18. #43
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    He said ''time flees'' (flies).



    Quote Originally Posted by J Miller View Post
    Joey only speekie English, what for you say????


    Joe
    Cathy

    "Most sewing machine problems are due to the carbon based unit in the chair in front of the machine"

  19. #44
    Super Member J Miller's Avatar
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    Time Flies ............... boy does it.

    Yesterday on some TV show a lawyer was asking someone what they did on their 18th birthday.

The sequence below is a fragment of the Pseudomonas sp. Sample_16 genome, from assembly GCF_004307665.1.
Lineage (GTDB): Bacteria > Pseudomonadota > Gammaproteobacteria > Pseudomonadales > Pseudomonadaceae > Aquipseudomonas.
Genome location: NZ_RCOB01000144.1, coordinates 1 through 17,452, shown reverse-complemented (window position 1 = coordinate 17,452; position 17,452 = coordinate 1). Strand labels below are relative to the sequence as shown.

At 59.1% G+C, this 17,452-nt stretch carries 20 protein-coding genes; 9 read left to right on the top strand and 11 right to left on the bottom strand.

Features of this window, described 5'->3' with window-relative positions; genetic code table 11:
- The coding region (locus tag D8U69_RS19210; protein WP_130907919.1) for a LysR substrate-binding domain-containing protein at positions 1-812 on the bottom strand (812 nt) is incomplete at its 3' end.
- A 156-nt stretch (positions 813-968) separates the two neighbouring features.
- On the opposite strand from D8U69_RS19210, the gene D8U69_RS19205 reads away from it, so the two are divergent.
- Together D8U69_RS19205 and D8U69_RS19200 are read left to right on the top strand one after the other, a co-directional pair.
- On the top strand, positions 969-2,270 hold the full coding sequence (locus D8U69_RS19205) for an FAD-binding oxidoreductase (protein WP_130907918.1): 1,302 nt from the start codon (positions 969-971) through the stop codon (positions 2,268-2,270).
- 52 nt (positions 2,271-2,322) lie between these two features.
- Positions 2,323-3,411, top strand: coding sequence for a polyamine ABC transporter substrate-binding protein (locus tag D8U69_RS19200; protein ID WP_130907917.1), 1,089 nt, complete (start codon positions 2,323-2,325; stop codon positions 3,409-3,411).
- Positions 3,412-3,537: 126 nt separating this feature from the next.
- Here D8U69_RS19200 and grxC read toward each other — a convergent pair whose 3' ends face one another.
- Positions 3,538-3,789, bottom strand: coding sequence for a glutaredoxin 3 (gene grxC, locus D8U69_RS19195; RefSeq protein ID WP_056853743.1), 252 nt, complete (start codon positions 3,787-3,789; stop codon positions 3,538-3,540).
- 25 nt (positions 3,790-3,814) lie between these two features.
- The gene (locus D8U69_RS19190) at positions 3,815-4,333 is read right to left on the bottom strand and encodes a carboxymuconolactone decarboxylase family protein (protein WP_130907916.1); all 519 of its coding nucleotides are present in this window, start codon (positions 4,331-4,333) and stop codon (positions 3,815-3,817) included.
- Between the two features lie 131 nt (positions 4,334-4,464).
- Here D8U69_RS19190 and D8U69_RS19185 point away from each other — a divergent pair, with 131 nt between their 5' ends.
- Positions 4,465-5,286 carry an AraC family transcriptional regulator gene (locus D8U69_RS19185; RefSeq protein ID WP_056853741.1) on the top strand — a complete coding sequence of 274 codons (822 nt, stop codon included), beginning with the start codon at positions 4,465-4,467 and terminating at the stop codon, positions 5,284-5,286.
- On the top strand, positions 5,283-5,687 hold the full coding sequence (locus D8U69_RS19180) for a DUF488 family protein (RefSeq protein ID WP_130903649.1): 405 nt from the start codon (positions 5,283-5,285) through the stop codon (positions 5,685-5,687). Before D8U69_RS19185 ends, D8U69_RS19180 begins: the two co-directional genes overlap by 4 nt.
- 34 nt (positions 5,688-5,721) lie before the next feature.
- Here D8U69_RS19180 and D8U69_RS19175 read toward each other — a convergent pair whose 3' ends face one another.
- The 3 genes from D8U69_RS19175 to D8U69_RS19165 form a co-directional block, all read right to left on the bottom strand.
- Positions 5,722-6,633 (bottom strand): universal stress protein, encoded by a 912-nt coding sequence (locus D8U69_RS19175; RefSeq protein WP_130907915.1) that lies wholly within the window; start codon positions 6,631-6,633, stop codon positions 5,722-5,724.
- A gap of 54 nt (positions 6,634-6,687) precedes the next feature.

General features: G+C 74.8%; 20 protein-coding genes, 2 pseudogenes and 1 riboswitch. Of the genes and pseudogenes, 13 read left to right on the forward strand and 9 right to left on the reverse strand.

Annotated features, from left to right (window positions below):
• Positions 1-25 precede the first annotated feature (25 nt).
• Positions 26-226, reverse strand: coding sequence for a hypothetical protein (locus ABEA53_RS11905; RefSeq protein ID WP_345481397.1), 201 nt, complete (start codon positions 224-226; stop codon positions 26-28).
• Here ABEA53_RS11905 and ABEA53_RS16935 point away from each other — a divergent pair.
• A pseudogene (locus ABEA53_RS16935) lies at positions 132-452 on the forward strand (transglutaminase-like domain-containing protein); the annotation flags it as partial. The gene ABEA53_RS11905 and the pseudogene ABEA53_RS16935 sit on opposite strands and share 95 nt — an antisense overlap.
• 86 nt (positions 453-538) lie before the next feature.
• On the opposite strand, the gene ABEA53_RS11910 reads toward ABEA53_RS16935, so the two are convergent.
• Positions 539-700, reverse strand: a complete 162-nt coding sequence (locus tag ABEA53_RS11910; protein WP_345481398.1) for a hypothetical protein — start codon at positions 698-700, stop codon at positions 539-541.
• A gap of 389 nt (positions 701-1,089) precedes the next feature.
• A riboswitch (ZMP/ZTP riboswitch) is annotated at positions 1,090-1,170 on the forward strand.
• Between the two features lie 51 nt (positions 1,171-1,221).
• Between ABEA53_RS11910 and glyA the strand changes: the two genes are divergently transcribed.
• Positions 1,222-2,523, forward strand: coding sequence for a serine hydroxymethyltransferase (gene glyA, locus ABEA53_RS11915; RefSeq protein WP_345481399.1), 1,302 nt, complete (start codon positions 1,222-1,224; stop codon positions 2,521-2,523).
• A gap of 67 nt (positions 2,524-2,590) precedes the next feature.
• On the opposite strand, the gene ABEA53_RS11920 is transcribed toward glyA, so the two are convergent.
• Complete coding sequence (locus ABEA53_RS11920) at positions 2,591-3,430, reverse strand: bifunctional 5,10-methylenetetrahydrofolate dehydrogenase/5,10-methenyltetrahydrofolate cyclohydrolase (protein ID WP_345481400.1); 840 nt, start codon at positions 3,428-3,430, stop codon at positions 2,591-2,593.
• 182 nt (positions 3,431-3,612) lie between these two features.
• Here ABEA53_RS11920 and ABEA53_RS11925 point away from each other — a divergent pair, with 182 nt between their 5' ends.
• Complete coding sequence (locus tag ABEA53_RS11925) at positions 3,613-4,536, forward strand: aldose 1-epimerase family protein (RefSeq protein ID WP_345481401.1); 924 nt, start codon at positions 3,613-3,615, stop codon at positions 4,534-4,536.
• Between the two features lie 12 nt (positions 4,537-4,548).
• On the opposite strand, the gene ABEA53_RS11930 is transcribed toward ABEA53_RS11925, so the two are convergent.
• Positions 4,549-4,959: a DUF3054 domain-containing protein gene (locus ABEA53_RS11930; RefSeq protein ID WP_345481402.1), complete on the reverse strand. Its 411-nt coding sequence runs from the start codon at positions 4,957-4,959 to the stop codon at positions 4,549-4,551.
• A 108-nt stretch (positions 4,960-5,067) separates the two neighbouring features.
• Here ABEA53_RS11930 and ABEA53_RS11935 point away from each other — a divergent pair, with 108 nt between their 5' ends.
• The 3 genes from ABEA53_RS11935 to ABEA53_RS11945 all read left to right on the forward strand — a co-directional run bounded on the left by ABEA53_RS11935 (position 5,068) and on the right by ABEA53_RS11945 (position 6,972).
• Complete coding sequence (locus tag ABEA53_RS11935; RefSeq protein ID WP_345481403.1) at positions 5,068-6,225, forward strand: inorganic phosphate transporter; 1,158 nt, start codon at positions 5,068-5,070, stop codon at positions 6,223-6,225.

I tried to remember what I did on that birthday. I cannot remember, it was too long ago.

    Joe

  20. #45
    Super Member Glenn's Avatar
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    Joe I remember where I was on my 18th birthday. I was a welder building under ground fuel storage tanks for aviation fuel at the Naval Air base in Beeville, Tx. The base as long been closed and now is a prison. Time does fly!
    Skip
    Glenn W. Cleveland

  21. #46
    Super Member Sandygirl's Avatar
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    Quote Originally Posted by PABerard View Post
    Life has not been as easy ever since Sears discontinued their catalogs
    Wow! They did??
    Sandy
    Sandygirl

    Janome 9900 / Janome 9700 / Janome Decor 3050 / Janome 1100D serger
    Singer Centennial model (inherited from my late, fav aunt!)

  22. #47
    Super Member J Miller's Avatar